This maple and roasted garlic squash puree is made with sweet dumpling squash and a great side dish to any fall or winter meal.
I really hate using the word puree. I talked about this weird relationship with the word in this butternut squash puree recipe.
So much so actually that I just spent 15 minutes trying to name this concoction something else.
I actually went into this recipe calling it a dip in my head. I even photographed it as a dip, but then 6 hours later when dinner rolled around and it ended up alongside the rest of my meal I realized it’s totally not a dip.
It’s a puree.
And now that word has earned a spot right next to moist and panties in my book of words that make my skin crawl.
In other news, sometimes I steal from my CSA.
Yeah, I realize how horrible that sounds (and is) so before you nickname me Winona of the CSA, I’ll go ahead and throw my (irrelevant) justifications out there.
Firstly, they said at the beginning of this whole thing the amounts would be enough for a family of four. If that’s true, either their idea of a family of four consists of the emaciated munchkin-land type or we eat an extraordinary amount of food.
Secondly, they encourage splitting shares and yet give us stuff like 1 cabbage or 1 quart of apple cider making it somewhat difficult to split up in a parking lot before dropping off at each other’s houses.
So sometimes, I take two of something when I’m only supposed to take one.
I don’t even really feel bad about it either. I guess that’s the worst part.
But if they’re going to put out a case of eggplants, tell me to take one when there are some that are 3 times as big as the other, what’s the harm in taking 2 small ones instead so we can each have one?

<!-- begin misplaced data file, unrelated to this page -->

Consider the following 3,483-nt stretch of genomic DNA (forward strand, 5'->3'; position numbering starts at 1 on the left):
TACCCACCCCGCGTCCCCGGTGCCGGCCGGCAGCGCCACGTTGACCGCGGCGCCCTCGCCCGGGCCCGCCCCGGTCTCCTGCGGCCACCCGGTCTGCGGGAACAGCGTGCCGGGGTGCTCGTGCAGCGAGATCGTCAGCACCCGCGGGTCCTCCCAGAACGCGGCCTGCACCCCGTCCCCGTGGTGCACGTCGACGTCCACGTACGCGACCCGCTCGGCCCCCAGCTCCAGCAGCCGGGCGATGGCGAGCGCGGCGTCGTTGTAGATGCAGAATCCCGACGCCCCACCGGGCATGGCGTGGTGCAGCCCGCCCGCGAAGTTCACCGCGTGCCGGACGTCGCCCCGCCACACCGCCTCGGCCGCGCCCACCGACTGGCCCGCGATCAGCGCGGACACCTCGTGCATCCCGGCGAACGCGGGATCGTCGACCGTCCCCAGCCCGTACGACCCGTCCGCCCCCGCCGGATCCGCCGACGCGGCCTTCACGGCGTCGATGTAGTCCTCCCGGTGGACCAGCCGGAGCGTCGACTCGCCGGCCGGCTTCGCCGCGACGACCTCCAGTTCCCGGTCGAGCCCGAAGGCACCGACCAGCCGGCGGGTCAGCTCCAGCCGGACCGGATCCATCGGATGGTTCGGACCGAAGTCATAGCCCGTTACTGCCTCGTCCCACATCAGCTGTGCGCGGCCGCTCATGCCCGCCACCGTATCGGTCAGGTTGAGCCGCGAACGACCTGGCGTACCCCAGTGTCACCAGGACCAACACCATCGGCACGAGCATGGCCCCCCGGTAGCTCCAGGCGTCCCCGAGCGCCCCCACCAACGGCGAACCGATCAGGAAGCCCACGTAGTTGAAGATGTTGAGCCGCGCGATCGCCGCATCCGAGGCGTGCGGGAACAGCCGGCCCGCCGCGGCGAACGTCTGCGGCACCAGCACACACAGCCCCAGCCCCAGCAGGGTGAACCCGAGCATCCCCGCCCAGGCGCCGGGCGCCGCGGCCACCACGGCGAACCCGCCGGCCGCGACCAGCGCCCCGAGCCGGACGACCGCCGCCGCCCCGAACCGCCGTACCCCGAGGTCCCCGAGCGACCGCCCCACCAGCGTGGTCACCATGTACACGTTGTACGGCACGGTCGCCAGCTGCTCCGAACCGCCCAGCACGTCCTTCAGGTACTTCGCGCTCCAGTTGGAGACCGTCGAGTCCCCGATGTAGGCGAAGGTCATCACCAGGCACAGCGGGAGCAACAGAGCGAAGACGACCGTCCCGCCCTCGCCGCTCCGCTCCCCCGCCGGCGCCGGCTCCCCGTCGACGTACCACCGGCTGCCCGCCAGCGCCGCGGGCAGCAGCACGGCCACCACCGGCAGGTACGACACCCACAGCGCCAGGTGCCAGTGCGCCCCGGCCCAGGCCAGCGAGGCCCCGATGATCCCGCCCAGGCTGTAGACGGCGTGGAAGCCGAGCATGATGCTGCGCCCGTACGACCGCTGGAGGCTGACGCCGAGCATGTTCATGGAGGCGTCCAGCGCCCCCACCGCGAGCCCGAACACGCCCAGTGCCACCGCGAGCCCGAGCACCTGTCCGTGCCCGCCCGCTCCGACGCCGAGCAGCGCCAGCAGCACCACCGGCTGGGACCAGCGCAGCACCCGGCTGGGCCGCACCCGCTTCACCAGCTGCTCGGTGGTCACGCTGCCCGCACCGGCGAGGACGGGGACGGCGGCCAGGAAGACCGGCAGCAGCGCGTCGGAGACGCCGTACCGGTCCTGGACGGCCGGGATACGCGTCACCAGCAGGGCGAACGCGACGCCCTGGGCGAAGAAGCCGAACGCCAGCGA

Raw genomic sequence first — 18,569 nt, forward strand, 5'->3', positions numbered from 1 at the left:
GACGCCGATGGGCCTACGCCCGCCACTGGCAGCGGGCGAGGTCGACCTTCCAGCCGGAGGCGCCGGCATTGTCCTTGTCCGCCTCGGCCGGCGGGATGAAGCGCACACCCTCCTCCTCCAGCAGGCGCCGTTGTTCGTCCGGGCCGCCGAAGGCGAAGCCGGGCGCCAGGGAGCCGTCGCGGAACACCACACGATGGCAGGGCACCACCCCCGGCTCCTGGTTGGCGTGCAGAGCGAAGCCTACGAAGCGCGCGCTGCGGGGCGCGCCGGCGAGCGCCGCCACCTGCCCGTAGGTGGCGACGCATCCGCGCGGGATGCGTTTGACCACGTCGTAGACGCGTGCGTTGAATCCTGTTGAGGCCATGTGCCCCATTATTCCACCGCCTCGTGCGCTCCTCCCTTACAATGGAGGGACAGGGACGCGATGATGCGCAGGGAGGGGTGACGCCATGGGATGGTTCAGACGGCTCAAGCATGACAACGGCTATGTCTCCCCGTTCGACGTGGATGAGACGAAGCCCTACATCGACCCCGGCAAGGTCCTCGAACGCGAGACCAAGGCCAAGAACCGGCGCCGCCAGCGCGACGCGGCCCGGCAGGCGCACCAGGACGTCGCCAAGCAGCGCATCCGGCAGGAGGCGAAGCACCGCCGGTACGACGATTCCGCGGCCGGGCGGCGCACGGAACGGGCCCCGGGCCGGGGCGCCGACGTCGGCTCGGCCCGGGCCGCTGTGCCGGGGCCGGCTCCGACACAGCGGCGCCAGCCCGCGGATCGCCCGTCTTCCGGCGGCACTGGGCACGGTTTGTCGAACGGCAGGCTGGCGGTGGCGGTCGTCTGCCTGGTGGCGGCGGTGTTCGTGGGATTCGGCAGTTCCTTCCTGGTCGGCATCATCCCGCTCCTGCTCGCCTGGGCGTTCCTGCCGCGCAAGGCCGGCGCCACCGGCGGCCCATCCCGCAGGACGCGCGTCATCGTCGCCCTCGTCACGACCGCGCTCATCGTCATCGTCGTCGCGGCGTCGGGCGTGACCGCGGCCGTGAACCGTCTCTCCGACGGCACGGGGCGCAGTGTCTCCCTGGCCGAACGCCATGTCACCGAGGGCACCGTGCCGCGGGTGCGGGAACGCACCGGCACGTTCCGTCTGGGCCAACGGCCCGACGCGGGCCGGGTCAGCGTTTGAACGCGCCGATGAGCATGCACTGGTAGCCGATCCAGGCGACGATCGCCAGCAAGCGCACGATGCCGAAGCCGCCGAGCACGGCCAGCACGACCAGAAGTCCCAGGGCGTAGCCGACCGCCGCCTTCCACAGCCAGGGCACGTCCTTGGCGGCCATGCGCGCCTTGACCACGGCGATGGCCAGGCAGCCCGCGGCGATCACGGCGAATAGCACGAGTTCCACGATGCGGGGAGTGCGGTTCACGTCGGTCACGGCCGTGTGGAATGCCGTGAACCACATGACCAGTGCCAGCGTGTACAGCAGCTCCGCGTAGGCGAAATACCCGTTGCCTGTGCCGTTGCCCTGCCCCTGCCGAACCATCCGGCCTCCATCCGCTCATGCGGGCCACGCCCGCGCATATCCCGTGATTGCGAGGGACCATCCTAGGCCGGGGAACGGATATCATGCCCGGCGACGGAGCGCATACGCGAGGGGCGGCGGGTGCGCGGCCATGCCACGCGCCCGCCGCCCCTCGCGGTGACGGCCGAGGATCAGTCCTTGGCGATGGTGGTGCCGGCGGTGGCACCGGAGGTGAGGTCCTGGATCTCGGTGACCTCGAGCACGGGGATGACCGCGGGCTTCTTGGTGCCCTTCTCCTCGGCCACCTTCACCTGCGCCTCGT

See? It totally makes sense.
I didn’t actually steal this squash. This one’s legit. I keep my klepto-ness limited to the smaller items. I just felt the need to come clean with all that for some reason.
Apparently, it’s called a sweet dumpling squash and it may be the most delicious tasting squash I’ve ever tried. The maple syrup and cinnamon I roasted it with might have aided in formulating that opinion but I’m convinced the flesh of this squash is the best of all the winter varieties out there.
You can check out my basic roasted sweet dumpling squash recipe if you don’t want to go the extra step here of pureeing.
Butternut, you’ve been ousted from your throne.
If you can refrain from shoving it in your mouth piece by piece as you peel the flesh away from the skin while putting it in the food processor, it makes for one hell of a sweet and savory dip puree with some roasted garlic.
So good that the Thanksgiving menu which has forever included some sort of butternut squash is now being re-evaluated. It just won’t be called a puree.
MORE RECIPES LIKE THIS MAPLE ROASTED GARLIC SQUASH PUREE
Maple Roasted Garlic Squash Puree
- 1 sweet dumpling squash seeds removed & cut into wedges
- 2 1/2 tablespoons extra virgin olive oil divided
- 1 teaspoon cinnamon
- 1 tablespoon maple syrup
- 1 clove garlic
- salt & pepper
- 1 teaspoon tahini
- 1 tablespoon plain greek yogurt
- 1 1/2 tablespoons coconut milk full fat, from can
- Preheat oven to 375 degrees and grease a baking sheet.
- Arrange squash wedges on the baking sheet and drizzle with 2 tablespoons of the olive oil, cinnamon, maple syrup and salt & pepper.
- Cut off tip of garlic clove, drizzle a drop of olive oil on top, wrap in aluminum foil and place on baking sheet as well.
- Bake for 40 minutes, until squash is fork tender.
- Remove from oven and let cool.
- Once cool, remove flesh from the peel of the squash and place in a food processor.
- Remove garlic from aluminum foil, discard the peel and place the roasted clove in the food processor as well.
- Add remaining ingredients and puree until smooth (3-5 minutes), stopping to scrape down the sides once or twice.
- Serve warm in a bowl drizzled with a touch more maple syrup.
This website provides approximate nutrition information for convenience and as a courtesy only. Nutrition information can vary for a variety of reasons. For the most precise nutritional data use your preferred nutrition calculator based on the actual ingredients you used in the recipe.
Gina Matsoukas is the writer, founder, photographer and recipe developer of Running to the Kitchen — a food website focused on providing healthy, wholesome recipes using fresh and seasonal ingredients as much as possible. Her work has been featured in numerous media outlets both digital and print, including MSN, Huffington post, Buzzfeed, Women’s Health and Food Network.